6 Tips to Overcome the "No Money" Objection

Most times the "no-money" objection is only an excuse.

When a person has a heated desire for something - they will go to the ends of the earth to find the money for it.

  • There is a saying: "Where will they get the money?

  • Answer: "From wherever it is right now…that's where."

Try these suggestions to help conquer the not-in-the-budget objection.

1. Deal only with prospects at the most senior level who can revise the budget, develop strategies and make emergency purchases for products or services that fall into unforeseen areas.

2. Before visiting a prospect, discover what items are - and are not - usually included in the company's budget. Is your type of product or service usually budgeted for? Know the potential customer's budget cycle, planning times, policy for disposing of excess funds and who controls what parts of the budget process.

3. Schedule sales calls when budgets are being planned - not when they're being spent.

4. When you're face-to-face with the decision maker, ask these budget-related questions:

  • "How much have you set aside for this?"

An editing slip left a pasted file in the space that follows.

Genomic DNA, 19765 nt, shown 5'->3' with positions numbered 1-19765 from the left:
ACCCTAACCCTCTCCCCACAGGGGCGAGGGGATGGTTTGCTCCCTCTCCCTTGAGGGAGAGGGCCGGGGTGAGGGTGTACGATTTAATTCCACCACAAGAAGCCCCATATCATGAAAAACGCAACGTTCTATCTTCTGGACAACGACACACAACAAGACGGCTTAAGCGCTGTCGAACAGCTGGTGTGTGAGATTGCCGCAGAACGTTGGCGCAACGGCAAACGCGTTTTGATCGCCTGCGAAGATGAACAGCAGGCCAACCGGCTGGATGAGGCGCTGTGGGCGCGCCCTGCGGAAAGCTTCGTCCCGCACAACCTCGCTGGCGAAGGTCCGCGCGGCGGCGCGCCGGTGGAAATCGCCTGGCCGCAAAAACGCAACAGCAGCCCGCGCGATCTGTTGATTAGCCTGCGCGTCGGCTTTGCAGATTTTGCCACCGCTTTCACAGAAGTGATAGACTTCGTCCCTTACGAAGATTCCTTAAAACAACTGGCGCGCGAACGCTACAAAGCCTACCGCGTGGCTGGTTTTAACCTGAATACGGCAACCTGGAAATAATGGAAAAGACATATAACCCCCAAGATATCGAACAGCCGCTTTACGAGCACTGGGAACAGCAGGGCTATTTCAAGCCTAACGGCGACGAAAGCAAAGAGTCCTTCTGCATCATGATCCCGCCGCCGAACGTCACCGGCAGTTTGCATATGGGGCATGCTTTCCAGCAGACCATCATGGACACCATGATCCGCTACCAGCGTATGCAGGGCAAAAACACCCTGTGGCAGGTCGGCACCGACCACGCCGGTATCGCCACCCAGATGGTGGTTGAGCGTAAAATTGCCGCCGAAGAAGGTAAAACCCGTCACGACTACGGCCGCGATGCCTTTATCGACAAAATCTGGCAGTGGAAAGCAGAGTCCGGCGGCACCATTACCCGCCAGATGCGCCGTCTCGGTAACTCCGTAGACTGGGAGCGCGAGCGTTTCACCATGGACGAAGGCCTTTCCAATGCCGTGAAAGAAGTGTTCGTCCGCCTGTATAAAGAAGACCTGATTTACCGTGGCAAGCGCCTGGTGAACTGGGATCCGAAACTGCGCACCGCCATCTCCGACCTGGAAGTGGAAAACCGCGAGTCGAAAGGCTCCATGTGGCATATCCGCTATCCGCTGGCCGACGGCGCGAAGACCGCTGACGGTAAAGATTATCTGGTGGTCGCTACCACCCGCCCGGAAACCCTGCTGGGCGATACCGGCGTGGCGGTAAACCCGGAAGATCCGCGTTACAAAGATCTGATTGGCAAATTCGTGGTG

• "How do you normally handle this type of purchase this time of the year?"

  • "Who else, other than you, has to approve this type of expenditure?"

5. To gather more information to help the prospect solve the no-money problem, continue the discussion by asking the following questions:

  • "How have you funded this type of project before?"

  • "We encounter this quite often. Let me suggest how other organizations have found ways to handle it."

  • "What are some other budget areas that support this endeavor? Let's examine ways we could work with them to help fund this activity."

  • "How much money have you set aside that may not be used? Are there ways we could access those funds to start this project?"

6. It may be possible for the prospect to use "future" money to buy your product. These three questions should help you determine the likelihood of that happening:

  • "How could we get started and arrange for payment to be made from next year's budget?"

  • "Is there a way to borrow against next year's budget this year or to be sure this item is adequately funded next year?"

  • "Are there ways we can access next year's budget now?"

Try these suggestions and you will be amazed with the results

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